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Moon’s economic policy to gain momentum on ruling party’s victory

President Moon Jae-in (Yonhap)
President Moon Jae-in (Yonhap)

The ruling Democratic Party of Korea’s landslide victory in the latest national assembly elections is expected to work as a catalyst for President Moon Jae-in’s economic policy agenda -- including more emergency cash handouts and housing market regulations.

Thursday’s preliminary election results allowed the Democratic Party and its satellite Platform Party to secure 180 seats in the 300-member National Assembly, which is likely to expand the scope of the government's emergency cash payment program to all South Korean households receiving 1 million won ($815) each. 

The Democratic Party's vow covers wider subjects compared with the government’s previous emergency cash payment program, which will pay families in the bottom 70 percent income bracket, with four-person households receiving around 1 million won. The payment may vary depending on the number of employed or self-employed in the family.

The Democratic Party said it would boost the size of the government-proposed second supplementary budget for this year from the current 7.6 trillion won to around 10.5 trillion won and add 2 trillion won drawn from local governments to secure a total of 13 trillion won, to achieve its new plan.

The plan is likely to materialize, but is projected to face some key hurdles from the main opposition United Future Party. The party has been on board with the plan of expanding the subjects of the program to all citizens, but claimed that the program should be funneled from the existing 2020 government budget of 512 trillion won, rather than the proposed second supplementary budget.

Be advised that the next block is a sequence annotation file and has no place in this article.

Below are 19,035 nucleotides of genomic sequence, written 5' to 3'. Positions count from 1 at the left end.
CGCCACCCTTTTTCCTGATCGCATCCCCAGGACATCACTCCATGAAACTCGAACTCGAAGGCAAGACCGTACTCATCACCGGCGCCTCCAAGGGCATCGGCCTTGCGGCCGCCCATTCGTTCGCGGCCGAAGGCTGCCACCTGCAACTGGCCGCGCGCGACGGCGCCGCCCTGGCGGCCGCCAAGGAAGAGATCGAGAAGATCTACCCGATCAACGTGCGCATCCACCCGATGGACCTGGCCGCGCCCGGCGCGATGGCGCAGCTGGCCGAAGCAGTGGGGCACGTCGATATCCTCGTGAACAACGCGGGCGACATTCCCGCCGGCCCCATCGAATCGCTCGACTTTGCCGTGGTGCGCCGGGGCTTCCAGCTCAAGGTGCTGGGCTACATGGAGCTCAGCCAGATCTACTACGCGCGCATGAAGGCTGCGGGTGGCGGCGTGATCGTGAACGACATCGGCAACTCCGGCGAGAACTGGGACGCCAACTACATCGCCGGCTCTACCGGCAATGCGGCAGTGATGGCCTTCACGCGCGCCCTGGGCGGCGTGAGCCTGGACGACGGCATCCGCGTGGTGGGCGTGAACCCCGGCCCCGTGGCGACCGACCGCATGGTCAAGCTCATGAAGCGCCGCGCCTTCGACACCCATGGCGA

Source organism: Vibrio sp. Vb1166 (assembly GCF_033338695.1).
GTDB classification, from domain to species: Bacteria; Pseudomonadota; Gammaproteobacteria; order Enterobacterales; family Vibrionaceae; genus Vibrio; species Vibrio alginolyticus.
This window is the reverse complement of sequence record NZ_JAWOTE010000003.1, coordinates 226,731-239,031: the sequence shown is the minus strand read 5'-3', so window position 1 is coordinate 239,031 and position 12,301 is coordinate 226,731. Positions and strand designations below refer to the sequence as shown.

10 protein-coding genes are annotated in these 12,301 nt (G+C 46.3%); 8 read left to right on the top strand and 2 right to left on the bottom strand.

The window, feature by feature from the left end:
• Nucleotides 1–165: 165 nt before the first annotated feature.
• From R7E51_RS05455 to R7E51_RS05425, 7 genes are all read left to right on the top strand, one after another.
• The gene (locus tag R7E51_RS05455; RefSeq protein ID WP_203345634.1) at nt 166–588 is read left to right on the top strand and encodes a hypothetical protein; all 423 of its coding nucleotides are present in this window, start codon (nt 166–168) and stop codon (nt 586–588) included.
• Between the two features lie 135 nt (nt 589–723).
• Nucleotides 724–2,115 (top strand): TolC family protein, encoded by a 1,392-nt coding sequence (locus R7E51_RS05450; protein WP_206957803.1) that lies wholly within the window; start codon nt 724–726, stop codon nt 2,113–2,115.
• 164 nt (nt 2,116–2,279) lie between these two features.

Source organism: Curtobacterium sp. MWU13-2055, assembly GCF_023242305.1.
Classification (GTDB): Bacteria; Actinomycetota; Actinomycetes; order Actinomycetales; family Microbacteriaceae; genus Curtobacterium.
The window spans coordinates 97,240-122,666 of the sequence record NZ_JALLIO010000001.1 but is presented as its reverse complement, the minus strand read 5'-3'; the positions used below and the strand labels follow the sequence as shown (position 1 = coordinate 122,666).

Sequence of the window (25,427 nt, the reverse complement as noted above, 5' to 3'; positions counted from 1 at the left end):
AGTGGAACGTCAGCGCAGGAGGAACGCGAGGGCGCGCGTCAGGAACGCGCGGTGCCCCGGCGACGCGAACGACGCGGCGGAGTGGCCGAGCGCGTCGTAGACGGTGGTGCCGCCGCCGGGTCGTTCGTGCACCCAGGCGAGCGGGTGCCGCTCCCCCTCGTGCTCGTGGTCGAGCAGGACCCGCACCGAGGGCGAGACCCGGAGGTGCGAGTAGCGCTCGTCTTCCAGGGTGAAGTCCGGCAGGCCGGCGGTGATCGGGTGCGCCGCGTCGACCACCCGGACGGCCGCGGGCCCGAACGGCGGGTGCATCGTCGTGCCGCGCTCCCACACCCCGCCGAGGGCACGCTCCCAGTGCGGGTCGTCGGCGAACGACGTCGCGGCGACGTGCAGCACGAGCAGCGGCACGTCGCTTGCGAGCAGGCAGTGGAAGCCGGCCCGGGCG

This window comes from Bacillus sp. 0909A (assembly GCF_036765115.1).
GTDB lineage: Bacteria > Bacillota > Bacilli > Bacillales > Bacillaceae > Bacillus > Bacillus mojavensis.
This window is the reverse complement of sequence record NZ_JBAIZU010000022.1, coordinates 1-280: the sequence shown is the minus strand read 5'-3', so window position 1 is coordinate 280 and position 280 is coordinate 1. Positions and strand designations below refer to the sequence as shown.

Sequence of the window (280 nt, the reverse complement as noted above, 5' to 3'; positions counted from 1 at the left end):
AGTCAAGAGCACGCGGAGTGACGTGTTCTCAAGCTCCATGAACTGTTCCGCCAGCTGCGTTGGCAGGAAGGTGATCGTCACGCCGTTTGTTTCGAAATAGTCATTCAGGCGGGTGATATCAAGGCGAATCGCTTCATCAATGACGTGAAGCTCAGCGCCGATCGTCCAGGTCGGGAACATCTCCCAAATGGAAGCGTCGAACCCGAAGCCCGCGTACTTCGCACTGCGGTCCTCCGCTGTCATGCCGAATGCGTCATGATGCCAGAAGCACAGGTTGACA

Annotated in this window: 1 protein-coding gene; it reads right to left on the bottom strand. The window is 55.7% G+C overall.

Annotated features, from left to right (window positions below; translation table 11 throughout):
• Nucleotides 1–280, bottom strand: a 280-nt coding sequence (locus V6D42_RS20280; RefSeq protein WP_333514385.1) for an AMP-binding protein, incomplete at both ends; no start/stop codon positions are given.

The Ministry of Economy and Finance has also been expressing hesitancy in expanding the subjects of the cash payment to all.

The 70 percent income-bracket standard set by the government came as a result of lengthy discussions that included assessment of urgency, effectiveness, fairness and fiscal space,” Finance Minister Hong Nam-ki said in a press briefing held Thursday.

The second supplementary budget was proposed Thursday, with the government saying that the money will be reallocated from parts of the existing budget for public projects. The aid package is worth 9.7 trillion won in total.

The nation’s housing market is expected to undergo another phase of change with the ruling party’s win, as the government’s tough real estate regulations dubbed the Dec. 16 measures, announced late last year, projected to gain further momentum.

The measures, which fundamentally aim to cool down the nation’s heated real estate market, includes plans to raise the comprehensive real estate tax rate for owners of multiple properties coupled with stricter lending rules for home purchases.

Those who own multiple properties in bubble-prone zones have to pay real estate taxes as high as 3.2 percent.

Analysts say that some multiple property owners who hoped the measures would be eased through the election may attempt to sell their properties in disappointment.

“Among multiple property owners, those burdened with large mortgages will be pressured to sell due to heightened real estate tax rate, even in times of low interest rate,” an analyst at a major local real estate industry tracker Real Estate 114 said.

By Jung Min-kyung (